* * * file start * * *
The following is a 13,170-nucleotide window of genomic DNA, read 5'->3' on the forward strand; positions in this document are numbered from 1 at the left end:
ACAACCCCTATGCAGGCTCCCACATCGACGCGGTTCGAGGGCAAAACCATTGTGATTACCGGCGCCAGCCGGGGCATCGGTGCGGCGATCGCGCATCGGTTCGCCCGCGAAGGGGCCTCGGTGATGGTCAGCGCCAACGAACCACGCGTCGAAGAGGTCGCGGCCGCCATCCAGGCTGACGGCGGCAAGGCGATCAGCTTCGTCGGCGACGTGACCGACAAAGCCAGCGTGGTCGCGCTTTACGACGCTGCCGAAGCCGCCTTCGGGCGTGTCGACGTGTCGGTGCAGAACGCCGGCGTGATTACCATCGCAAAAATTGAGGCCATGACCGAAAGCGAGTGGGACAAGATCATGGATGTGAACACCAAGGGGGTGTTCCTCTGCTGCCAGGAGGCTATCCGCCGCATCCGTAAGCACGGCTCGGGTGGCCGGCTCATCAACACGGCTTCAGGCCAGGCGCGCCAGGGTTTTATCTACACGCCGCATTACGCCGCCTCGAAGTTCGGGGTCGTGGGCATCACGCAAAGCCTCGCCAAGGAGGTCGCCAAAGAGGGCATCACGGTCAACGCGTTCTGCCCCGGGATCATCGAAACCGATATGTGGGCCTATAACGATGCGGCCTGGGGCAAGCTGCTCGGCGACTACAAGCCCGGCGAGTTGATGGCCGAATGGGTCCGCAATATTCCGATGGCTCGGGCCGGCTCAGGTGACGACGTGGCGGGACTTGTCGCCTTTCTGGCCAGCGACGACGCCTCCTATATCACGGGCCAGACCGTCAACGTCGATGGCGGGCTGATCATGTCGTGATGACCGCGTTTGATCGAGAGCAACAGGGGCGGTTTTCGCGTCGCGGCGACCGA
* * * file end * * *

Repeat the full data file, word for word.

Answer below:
The following is a 13,170-nucleotide window of genomic DNA, read 5'->3' on the forward strand; positions in this document are numbered from 1 at the left end:
ACAACCCCTATGCAGGCTCCCACATCGACGCGGTTCGAGGGCAAAACCATTGTGATTACCGGCGCCAGCCGGGGCATCGGTGCGGCGATCGCGCATCGGTTCGCCCGCGAAGGGGCCTCGGTGATGGTCAGCGCCAACGAACCACGCGTCGAAGAGGTCGCGGCCGCCATCCAGGCTGACGGCGGCAAGGCGATCAGCTTCGTCGGCGACGTGACCGACAAAGCCAGCGTGGTCGCGCTTTACGACGCTGCCGAAGCCGCCTTCGGGCGTGTCGACGTGTCGGTGCAGAACGCCGGCGTGATTACCATCGCAAAAATTGAGGCCATGACCGAAAGCGAGTGGGACAAGATCATGGATGTGAACACCAAGGGGGTGTTCCTCTGCTGCCAGGAGGCTATCCGCCGCATCCGTAAGCACGGCTCGGGTGGCCGGCTCATCAACACGGCTTCAGGCCAGGCGCGCCAGGGTTTTATCTACACGCCGCATTACGCCGCCTCGAAGTTCGGGGTCGTGGGCATCACGCAAAGCCTCGCCAAGGAGGTCGCCAAAGAGGGCATCACGGTCAACGCGTTCTGCCCCGGGATCATCGAAACCGATATGTGGGCCTATAACGATGCGGCCTGGGGCAAGCTGCTCGGCGACTACAAGCCCGGCGAGTTGATGGCCGAATGGGTCCGCAATATTCCGATGGCTCGGGCCGGCTCAGGTGACGACGTGGCGGGACTTGTCGCCTTTCTGGCCAGCGACGACGCCTCCTATATCACGGGCCAGACCGTCAACGTCGATGGCGGGCTGATCATGTCGTGATGACCGCGTTTGATCGAGAGCAACAGGGGCGGTTTTCGCGTCGCGGCGACCGA